“And all I ask is a tall ship and a star to steer her by” (John Masefield)

Before the age of GPS, before the time when man-made satellites joined the stars in the sky as tools for navigation, sailors sailed the sea guided by the stars – celestial navigation. They used the position of the fixed stars as their guide. The stars were their constant in the changing seas.

God is our constant. He is steadfast and unchanging. No matter what we have to face each day, or what uncertainties lie ahead, God is there with His mercy and His love. As constant as the Northern Star is our God. There to guide us, love us and bring new mercies and grace into every new day.

How is your heart?


“Haal-e shoma chetoreh?”

In Persian one asks another “Haal-e shoma chetoreh?” It’s like our version of “how are you doing?” In fact it’s better than that. Translated, it is actually asking about the transient state of one’s heart. In other words “how is your heart doing at this very moment, at this breath?”

How is your heart doing? Is it overwhelmed?  Maybe your heart is full of joy? Of hope and expectation? Perhaps feeling weary? Maybe you are like the tribe in South America that went on a long march lasting days. All of a sudden they would cease their walking and rest, explaining that they needed this time of rest so that their soul could catch up with them.

We see too in Psalm 42 that King David enquired after the state of his own heart. He asks where his peace, his quiet has gone.

Why, my soul, are you downcast? Why so disturbed within me?” (Psalm 42:5)

He then speaks to his heart with faith, with hope in God.

“Put your hope in God, for I will yet praise him, my Saviour and my God.” (Psalm 42:5)

If your heart is not doing well there is no better place to be than in the presence of God, in the hope of God, in the love and in the safety of God.

“When my heart is overwhelmed lead me to the Rock that is higher than I.” (Psalm 61:2)


Without Borders


Spirit lead me where my trust is without borders
Let me walk upon the waters
Wherever You would call me
Take me deeper than my feet could ever wander
And my faith will be made stronger
In the presence of my Saviour

Trust without borders. Dare we? Dare we remove the limits to our faith? Those safeguards that lie at our faith’s edge? Dare we declare to God for Him to take us deeper than before?

We all have those borders – those places of security. Our health, relationships, our financial provision, our job security, our reputation, our identity. Without borders is putting that on the line. It is saying I will trust you to what you call me to, to what ever happens, I will trust.

It sounds scary to live a life without limits. But actually trusting in God is what makes us appear brave on the outside. It’s when we choose to ignore what our circumstances are telling us. It’s when despite the reality around us we choose to step out of the boat to what God has called us to. We choose to trust Him. To seek Him in the deepest waters, to seek Him in the mystery .

It means that there is nothing that will halt our faith. Nothing that puts limits on our trust in God.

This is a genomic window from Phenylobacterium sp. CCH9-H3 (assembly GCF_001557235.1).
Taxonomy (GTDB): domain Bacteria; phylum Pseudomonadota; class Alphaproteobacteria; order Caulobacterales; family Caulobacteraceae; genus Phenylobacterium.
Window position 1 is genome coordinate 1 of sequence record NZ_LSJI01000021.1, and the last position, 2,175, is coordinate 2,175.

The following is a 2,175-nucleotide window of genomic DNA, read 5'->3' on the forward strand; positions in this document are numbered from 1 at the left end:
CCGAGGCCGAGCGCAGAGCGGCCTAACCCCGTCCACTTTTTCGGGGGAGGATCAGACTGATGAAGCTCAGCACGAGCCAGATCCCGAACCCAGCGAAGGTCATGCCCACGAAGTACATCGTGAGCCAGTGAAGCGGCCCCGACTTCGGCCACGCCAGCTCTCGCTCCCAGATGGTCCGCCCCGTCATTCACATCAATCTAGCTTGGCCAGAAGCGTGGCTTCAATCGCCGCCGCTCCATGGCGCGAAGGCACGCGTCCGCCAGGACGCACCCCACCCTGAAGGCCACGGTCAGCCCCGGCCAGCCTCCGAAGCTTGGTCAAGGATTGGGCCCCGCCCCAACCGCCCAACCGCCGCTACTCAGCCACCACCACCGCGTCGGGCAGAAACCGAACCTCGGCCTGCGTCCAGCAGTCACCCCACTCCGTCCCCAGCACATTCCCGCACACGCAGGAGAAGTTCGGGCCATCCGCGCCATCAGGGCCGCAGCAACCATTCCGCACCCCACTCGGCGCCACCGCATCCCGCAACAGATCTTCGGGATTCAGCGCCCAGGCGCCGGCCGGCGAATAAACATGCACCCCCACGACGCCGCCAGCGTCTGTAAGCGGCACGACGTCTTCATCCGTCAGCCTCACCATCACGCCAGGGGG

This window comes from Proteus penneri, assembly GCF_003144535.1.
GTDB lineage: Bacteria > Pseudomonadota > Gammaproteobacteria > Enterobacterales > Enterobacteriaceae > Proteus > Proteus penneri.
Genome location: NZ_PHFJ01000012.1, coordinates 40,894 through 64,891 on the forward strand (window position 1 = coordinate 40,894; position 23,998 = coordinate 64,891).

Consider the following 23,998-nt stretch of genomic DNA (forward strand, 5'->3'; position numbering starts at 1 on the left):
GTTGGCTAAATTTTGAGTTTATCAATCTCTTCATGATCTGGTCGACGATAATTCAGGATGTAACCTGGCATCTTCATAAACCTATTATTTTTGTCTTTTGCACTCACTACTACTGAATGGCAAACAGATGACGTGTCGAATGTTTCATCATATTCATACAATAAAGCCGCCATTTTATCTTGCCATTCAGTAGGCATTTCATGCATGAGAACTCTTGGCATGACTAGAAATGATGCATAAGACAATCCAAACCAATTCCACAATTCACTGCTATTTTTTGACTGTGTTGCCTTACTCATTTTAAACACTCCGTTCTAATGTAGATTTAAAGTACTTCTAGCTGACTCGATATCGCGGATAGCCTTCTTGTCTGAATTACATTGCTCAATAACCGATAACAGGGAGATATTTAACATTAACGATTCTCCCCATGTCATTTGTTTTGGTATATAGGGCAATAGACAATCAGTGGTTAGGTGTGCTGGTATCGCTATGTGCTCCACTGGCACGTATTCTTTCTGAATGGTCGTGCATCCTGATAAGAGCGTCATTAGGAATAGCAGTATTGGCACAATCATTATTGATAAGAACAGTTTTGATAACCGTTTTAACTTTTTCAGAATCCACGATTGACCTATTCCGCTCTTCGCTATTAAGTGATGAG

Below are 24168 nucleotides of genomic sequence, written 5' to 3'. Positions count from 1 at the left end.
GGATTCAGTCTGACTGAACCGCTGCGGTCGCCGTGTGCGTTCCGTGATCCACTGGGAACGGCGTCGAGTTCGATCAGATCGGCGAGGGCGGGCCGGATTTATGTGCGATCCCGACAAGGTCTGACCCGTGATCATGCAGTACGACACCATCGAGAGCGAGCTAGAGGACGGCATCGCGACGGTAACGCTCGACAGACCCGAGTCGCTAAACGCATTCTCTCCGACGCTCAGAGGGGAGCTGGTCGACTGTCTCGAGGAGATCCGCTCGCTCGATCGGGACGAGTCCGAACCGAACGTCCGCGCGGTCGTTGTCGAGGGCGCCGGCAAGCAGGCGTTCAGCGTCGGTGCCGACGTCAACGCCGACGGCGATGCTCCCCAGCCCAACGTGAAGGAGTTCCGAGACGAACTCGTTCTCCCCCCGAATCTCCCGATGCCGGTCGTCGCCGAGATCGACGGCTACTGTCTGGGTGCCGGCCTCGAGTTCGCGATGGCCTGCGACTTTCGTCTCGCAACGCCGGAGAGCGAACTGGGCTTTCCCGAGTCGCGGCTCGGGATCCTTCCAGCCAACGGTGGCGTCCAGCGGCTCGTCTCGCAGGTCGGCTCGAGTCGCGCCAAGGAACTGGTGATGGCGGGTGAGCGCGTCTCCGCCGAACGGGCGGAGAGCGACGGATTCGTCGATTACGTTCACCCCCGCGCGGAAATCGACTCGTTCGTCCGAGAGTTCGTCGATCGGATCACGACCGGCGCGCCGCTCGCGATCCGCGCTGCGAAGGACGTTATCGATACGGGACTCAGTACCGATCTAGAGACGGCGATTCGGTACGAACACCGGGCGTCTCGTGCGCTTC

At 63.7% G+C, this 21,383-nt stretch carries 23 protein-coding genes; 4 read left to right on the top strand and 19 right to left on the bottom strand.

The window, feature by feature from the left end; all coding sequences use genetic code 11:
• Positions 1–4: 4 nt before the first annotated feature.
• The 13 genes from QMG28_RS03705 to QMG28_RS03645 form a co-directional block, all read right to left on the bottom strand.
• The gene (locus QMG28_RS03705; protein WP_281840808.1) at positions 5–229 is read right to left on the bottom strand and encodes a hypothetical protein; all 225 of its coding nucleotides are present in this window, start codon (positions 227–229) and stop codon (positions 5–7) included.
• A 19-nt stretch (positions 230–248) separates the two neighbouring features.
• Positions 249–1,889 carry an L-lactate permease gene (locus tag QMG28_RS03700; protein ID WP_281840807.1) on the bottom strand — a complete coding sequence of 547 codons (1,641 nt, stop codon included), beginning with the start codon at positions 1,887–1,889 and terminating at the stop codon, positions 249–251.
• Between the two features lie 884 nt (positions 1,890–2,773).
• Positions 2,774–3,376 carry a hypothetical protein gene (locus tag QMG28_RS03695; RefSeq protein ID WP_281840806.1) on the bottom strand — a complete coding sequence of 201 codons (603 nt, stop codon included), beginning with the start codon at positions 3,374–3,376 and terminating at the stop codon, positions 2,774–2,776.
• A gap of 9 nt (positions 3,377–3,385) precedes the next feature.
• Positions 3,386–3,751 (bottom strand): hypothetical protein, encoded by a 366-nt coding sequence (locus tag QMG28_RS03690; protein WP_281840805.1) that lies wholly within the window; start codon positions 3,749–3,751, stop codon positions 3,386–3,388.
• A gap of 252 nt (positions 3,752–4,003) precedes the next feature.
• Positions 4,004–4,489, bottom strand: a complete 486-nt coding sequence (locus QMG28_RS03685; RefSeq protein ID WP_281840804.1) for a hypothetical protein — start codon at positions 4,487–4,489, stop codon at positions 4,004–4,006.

You call me out upon the waters
The great unknown where feet may fail
And there I find You in the mystery
In oceans deep
My faith will stand

The Punctuation of Life

Exclamation Mark1

I am sure that with the debut of the texting and twittering, punctuation received a hammering. With character spaces being at a premium the use of full stops and commas would have dropped, save for the use of colon and the bracket combined to make the smiley face of course. I’m amazed that this combination is an acceptable use in work correspondence. Nonetheless, correctly used punctuation enhances the sentence, the paragraph and the stories that we write. It communicates a pause, excitement and endings.

There are lessons we can learn from punctuation. Lessons that we can apply to our lives.

The Comma – It’s the pause. It’s the breather in a sentence. In the flow of life, in the busyness of life,  it is important to push pause. Take a breath. Pause for a moment. The comma improves the quality of a sentence. The pause improves the quality of our daily lives.

The Full Stop – It’s the ending. The completion of an idea or thought of a sentence. It’s the demarcation between one thought and the next new one. Sometimes, things in our lives require that full stop. Bad habits, wrong thinking or wrong relationships need that full stop. They need that ending so that a new habit, thought pattern or relationship can begin. Some things require a full stop because they have, well, ended. Nothing more to be said, nothing more to be done, but to move onto the next new thing.

The Exclamation Mark  – It’s the shout of the written word. It’s the emphatic declaration that what has been written is to be noticed. In our lives, the exclamation mark is the celebration of life, the celebration of achievements – big or small. It’s the wow in our lives. We need to celebrate the good things, the things done well, in our own lives and in the lives of those around us. Lost some weight? Let’s celebrate! The laundry is up to date?! Let’s celebrate! Your work budget is done? Time to celebrate! When we celebrate things in the every day we make life more enjoyable. Don’t save your exclamation marks for just the big events of life. Use them everyday. There’s something in everyday to be celebrated.

Put some punctuation in your life today!